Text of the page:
"However, what is disgraceful is that savers cannot hedge this inflation risk. The government stopped the sale of index-linked national savings certificates last year. This was not because the government didn't need the money the budget deficit is still 150 billion. It can only be viewed as a deliberate attempt to punish savers by denying them the chance of a positive real return. And slamming savers is not in the country's long-term interest."

Why a Budget Is Like a Diet
01/02/11   Thrift
"As a species, humans are notoriously poor at following through with their plans. Sticking to a budget - a dirty word even among many financial planners, who prefer the more euphemistic 'spending plan' - feels too much like dieting. And we often fail at both for the same reasons: too much focus on the restrictions, not enough on fun. So it's not surprising when people end up bingeing later, more than making up for dollars not spent or calories not consumed."

Bargain Junkies Beating Retailers
12/22/10   Thrift
"'I wonder why they waste money on advertising,' she muses. 'We'll buy whatever they want us to buy - as long as they pay us to buy it.'"

Wedbush's roof leaks, but his wallet doesn't
11/21/10   Thrift
"His investment firm, Wedbush Inc., manages more than $15 billion in assets, employs 1,000 people and is valued at $300 million. His personal stake is worth more than $150 million. Yet Wedbush has never let go of a compulsive frugality with roots in a Great Depression boyhood and his early days as an entrepreneur, when pinching pennies was the difference between survival and oblivion. For Wedbush, cost control is much more than a slogan. It's a guiding principle, maybe even a way of life."

The joy of spending
09/22/10   Thrift
"If you have 2 million and can't force yourself to buy a coffee, there's a problem."

Land of the free, home of the tightwad
09/19/10   Thrift
"And - this is the probably the most important bit - it allows U.S. families to cut their debt a lot faster than you might believe. One analysis by Deutsche Bank projects that by 2013, American households might be able bring their debt ratios down to where they were about 20 years ago. That's probably too optimistic. But consider the possibility that today's frugality will feed a roaring economic expansion several years from now. In the short term, its economy is still messed up. But longer term? It's never wise to bet against the U.S."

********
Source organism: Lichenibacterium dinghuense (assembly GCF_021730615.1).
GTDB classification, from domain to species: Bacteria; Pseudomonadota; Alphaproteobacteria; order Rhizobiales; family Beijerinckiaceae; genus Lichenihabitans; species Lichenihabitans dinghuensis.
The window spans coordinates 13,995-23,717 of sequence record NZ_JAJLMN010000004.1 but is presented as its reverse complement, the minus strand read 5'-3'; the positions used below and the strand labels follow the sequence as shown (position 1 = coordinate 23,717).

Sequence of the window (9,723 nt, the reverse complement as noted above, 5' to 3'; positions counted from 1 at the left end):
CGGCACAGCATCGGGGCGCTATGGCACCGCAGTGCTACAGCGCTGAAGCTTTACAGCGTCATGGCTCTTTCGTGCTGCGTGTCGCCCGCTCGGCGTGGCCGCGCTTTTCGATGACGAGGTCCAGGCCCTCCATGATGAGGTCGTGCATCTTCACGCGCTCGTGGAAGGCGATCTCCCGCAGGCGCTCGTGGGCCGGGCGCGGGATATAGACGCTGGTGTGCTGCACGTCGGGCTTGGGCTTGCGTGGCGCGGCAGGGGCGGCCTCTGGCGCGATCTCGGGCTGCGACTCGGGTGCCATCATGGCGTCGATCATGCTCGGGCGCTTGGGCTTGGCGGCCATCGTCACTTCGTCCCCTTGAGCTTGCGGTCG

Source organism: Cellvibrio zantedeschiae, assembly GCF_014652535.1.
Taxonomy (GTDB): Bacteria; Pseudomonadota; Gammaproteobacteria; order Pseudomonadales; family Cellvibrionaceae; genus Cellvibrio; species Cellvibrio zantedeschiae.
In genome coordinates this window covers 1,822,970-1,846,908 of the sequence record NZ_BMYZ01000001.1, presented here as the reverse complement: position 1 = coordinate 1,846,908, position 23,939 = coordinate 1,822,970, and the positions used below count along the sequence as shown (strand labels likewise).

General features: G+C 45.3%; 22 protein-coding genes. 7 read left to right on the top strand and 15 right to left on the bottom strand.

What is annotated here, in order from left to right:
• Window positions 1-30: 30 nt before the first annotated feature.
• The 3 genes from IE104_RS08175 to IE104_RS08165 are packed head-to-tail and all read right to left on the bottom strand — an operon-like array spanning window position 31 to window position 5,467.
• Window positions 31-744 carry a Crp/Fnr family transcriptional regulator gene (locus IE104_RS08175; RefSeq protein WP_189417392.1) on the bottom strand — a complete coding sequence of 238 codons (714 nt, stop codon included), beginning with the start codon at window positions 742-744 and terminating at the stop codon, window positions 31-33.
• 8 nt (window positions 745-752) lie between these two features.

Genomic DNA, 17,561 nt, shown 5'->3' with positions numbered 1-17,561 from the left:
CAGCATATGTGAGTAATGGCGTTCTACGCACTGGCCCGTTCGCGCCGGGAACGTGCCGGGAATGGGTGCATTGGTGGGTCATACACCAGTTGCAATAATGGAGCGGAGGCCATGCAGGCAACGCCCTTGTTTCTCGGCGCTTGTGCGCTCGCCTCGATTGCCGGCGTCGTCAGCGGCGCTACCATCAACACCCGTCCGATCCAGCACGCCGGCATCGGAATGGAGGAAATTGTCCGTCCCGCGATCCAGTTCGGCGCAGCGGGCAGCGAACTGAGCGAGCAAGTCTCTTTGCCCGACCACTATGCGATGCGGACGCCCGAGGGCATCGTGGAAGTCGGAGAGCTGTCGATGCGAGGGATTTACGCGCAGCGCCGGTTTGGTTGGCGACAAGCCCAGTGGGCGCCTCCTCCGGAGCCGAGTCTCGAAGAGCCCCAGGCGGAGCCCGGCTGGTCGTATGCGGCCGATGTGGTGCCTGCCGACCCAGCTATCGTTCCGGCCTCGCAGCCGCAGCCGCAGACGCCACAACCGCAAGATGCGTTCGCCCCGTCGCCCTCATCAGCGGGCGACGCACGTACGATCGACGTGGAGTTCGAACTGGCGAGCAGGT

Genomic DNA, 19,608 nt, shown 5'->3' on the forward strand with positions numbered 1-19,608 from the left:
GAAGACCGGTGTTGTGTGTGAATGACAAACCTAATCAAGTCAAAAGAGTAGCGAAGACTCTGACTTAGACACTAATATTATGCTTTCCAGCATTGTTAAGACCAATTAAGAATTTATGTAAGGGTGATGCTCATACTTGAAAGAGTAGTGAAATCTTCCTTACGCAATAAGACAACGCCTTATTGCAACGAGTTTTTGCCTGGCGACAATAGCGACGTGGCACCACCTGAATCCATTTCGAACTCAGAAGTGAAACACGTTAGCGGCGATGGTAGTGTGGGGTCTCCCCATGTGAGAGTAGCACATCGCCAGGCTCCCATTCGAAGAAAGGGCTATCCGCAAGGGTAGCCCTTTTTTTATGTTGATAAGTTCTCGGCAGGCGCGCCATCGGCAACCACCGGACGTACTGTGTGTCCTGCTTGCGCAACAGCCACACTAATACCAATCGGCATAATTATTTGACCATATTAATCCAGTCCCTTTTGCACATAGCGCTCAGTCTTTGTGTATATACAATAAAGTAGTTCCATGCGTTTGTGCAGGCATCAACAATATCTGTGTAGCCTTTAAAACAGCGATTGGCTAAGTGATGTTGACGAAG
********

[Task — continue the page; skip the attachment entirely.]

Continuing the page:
Your banking may be more expensive
02/16/10   Thrift
"When you lose your job, the last thing you need is for your expenses to increase. Yet, at some banks, that's exactly what can happen with your checking account."

Doing the math on coupons
02/10/10   Thrift
"If motivation is an issue, the next time you find yourself facing a stack of coupon booklets and flyers don't ask yourself if you can be bothered. Try asking yourself if you'd like to earn more than $100 an hour for a job you can do, at home, while sitting on the sofa watching TV."

Why so many Americans are broke
01/14/10   Thrift
"Bookstores are full of books about getting out of debt. Why, then, are so many Americans struggling to get by? One reason, according to Connecticut College Psychology Professor Stuart Vyse, is that when it comes to money, people are not as rational as many economists - and authors - think. In his book Going Broke: Why Americans Can't Hold on to Their Money, Vyse cites studies that consistently show that people commonly make mental mistakes when it comes to their money. This realization is the foundation of behavioral economics, which holds that people behave differently than in the supremely logical fashion that classical economics predicts."

Economists are cheapskates
01/02/10   Thrift
"Academic economists gather in Atlanta this weekend for their annual meetings, always held the first weekend after New Year's Day. That's not only because it coincides with holidays at most universities. A post-holiday lull in business travel also puts hotel rates near the lowest point of the year."

Spend now, pay later
08/22/09   Thrift
"With noble intentions, much of what was advocated and popularized by the Woodstock generation involved an increased role for government in the economy. They argued that 'smart people' in the government would 'manage' the economy and 'protect' people from themselves. Government would run 'temporary' deficits and 'create' jobs. It was argued that society's prosperity needed to be shared through government-administered programs, regulations and taxes."

GICs are safe, but don't expect much